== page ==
Solar Storms; What You Need To Ask Your Power Company

September 13, 2014 10:48 AM

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Earlier this week two solar flares aimed in earth's direction erupted on the sun. What a spectacular picture from NASA has been making the rounds of the Internet; it's literally the muzzle flash of a stellar particle beam cannon looking right at us. Angling slightly above our planet's orbit, a gigantic blast of matter weighing many times our own earth called a coronal mass ejection or CME flies by in a cloud of charged particles. We will catch just the edge of it. It will make pretty aurora, an unhappy satellite or two, maybe a line of airliners following paths along the southern edge of the aurora instead of going the great circle route over the pole and you might even spot a savvy geek sporting a tin foil hat fashion statement this weekend.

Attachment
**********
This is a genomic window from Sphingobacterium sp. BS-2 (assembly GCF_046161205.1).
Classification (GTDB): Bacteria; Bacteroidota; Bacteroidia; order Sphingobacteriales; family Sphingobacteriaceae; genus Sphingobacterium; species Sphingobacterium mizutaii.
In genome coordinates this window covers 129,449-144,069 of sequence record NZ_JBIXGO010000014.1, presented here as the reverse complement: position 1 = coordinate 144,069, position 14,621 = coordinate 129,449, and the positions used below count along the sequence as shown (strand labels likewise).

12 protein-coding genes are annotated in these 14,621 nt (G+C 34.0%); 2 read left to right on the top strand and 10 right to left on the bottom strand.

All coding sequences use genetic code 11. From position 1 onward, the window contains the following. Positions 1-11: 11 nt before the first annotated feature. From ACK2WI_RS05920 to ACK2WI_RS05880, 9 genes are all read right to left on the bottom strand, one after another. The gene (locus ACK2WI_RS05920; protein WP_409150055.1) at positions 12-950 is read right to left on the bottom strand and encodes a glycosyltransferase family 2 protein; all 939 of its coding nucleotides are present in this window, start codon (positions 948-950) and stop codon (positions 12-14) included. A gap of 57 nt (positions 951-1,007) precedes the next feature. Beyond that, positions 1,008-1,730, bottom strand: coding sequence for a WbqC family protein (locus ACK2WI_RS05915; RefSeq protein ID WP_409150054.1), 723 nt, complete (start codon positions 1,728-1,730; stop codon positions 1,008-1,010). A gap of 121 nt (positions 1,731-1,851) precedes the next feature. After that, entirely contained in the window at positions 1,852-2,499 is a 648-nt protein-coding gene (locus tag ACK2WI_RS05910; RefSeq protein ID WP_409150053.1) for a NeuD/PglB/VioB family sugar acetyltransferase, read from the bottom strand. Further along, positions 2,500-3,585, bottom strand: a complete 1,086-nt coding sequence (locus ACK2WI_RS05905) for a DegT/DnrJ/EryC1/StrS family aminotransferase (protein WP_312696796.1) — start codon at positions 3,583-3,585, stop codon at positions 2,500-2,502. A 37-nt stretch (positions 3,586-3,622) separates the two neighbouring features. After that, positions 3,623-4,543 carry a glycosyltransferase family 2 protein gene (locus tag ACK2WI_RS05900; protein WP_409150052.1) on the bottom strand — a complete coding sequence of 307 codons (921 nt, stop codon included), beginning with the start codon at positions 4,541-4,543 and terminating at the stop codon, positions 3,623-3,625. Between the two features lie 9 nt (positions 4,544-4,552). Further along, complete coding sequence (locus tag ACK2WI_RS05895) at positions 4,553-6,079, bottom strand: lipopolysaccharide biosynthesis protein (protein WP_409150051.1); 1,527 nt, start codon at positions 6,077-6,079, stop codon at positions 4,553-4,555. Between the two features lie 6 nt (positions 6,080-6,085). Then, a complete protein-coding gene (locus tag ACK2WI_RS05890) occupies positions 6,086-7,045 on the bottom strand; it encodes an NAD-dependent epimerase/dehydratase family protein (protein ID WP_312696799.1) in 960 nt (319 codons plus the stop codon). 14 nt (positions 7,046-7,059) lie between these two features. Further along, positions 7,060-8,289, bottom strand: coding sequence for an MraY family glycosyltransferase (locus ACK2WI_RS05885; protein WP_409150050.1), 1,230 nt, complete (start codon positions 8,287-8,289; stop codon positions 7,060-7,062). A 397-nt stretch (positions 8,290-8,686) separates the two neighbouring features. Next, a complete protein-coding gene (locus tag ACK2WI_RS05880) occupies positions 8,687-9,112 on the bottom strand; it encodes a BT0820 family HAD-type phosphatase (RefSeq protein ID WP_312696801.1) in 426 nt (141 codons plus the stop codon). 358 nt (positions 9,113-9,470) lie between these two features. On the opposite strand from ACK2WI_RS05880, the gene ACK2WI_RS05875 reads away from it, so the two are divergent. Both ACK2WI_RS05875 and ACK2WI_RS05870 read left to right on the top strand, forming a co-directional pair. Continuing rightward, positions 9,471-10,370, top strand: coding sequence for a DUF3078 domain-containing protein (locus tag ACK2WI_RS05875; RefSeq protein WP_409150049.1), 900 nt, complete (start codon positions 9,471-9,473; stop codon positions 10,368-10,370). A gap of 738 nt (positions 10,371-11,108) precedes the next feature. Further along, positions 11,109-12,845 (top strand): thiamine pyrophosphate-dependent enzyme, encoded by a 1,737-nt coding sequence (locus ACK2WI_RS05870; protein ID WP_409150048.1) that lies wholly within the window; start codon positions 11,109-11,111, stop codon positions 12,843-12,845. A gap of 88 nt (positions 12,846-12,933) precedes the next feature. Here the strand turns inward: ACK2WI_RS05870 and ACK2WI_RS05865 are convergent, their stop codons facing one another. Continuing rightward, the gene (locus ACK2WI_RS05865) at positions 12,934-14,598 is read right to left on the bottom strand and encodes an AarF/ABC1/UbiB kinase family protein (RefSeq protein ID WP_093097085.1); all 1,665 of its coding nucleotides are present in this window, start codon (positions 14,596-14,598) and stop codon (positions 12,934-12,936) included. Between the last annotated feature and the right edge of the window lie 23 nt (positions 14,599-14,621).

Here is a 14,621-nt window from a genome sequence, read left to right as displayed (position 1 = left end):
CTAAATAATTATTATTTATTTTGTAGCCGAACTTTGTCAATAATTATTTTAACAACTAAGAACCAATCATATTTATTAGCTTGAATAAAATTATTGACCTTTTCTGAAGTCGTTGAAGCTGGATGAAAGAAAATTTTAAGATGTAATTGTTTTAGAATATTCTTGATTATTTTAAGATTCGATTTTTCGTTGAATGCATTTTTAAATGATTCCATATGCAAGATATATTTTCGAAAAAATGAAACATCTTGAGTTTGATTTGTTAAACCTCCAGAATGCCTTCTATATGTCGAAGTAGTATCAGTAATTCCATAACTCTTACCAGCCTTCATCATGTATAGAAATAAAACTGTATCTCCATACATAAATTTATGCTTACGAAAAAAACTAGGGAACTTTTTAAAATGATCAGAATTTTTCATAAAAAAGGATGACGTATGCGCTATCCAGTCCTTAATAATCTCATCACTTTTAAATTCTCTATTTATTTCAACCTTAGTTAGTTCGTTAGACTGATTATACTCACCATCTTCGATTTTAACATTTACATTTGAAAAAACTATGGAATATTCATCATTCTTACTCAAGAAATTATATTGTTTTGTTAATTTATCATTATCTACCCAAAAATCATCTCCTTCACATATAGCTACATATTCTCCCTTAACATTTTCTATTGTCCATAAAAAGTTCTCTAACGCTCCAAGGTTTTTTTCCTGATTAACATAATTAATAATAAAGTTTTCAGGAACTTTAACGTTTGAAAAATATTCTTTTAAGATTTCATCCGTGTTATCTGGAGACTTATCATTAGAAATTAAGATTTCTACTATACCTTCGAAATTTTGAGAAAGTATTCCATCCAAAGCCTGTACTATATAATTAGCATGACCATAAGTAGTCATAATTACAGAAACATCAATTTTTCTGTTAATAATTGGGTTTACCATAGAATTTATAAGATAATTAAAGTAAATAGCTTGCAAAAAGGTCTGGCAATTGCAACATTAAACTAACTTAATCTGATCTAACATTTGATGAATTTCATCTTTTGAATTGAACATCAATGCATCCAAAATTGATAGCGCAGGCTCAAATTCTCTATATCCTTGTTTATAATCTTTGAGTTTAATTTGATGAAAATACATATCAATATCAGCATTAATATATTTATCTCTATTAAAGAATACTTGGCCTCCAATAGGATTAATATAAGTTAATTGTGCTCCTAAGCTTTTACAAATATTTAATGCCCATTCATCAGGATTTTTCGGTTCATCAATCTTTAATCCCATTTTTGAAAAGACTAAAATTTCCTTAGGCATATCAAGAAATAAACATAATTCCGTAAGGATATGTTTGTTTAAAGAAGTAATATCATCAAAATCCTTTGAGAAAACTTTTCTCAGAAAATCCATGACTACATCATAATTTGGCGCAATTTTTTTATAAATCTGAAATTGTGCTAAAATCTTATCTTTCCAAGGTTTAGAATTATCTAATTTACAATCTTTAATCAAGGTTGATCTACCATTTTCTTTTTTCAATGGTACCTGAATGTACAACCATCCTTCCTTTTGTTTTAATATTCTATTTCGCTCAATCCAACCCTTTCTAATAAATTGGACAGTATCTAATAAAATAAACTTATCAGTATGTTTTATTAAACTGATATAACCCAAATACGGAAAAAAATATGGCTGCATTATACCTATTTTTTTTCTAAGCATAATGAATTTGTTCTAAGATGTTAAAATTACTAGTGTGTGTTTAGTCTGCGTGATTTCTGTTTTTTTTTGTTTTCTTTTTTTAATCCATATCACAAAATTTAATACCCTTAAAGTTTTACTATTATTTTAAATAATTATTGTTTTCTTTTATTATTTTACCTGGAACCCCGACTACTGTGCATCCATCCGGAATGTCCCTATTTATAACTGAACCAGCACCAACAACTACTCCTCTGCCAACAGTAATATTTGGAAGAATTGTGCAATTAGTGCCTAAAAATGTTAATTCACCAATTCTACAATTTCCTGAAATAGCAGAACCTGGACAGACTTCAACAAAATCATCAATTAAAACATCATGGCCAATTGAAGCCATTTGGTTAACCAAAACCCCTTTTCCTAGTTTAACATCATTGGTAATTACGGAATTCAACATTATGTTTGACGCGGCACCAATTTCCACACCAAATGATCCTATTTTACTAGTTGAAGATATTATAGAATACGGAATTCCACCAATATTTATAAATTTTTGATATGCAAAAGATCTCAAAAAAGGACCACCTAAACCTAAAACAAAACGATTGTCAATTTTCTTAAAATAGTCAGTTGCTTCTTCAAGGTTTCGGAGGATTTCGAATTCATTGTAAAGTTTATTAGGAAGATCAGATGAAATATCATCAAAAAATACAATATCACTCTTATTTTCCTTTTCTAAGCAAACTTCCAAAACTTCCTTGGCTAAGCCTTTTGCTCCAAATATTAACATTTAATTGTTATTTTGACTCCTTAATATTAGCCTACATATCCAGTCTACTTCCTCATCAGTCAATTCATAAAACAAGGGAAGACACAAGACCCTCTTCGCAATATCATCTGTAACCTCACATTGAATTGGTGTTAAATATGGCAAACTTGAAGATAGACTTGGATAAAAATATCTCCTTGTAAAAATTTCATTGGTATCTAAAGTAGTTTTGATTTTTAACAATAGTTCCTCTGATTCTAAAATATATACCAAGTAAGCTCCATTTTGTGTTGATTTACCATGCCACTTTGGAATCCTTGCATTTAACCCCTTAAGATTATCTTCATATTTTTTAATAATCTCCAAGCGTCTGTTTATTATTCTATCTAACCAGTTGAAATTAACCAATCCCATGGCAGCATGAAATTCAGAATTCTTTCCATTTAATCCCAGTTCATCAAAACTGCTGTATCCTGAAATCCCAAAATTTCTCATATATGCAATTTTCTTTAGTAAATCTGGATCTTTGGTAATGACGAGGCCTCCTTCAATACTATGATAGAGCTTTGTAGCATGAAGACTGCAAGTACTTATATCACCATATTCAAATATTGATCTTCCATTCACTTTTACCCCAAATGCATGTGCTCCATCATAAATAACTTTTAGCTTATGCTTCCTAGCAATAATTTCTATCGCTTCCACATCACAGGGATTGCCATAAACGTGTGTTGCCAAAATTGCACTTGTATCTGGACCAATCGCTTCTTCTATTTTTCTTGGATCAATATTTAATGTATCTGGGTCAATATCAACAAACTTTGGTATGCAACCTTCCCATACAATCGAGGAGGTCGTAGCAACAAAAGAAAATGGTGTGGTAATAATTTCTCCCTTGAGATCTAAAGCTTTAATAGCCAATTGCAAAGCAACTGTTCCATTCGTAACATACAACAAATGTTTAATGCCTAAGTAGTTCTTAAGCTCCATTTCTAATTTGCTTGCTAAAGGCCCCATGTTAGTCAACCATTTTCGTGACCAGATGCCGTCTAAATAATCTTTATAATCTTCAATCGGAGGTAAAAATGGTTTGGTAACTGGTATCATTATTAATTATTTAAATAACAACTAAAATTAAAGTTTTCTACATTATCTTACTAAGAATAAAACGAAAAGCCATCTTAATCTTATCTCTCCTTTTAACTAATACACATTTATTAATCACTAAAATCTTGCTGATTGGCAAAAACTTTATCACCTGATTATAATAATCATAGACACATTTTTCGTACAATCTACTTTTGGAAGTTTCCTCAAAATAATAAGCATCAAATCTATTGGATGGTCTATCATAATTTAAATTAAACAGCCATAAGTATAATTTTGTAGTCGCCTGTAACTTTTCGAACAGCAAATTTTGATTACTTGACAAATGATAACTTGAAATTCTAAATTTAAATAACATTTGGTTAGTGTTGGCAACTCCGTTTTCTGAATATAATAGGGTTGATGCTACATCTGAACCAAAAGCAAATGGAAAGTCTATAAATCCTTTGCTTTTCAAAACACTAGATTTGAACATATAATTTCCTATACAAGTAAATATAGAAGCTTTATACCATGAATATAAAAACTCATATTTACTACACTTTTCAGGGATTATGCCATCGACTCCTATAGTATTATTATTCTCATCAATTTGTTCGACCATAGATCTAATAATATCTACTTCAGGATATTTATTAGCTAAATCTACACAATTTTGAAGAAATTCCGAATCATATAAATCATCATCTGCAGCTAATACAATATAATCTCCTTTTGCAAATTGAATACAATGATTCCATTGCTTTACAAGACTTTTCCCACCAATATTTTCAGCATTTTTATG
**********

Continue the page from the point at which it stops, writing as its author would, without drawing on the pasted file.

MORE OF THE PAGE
It's not all fun and games. This particular solar flare was classified X1.6. X means intense but 1.6 is a number ranging from 1 to 9 where each number doubles the intensity. Above X9 are the super X storms; there's no upper limit number. According to NASA, the largest storm recorded since we've had ...

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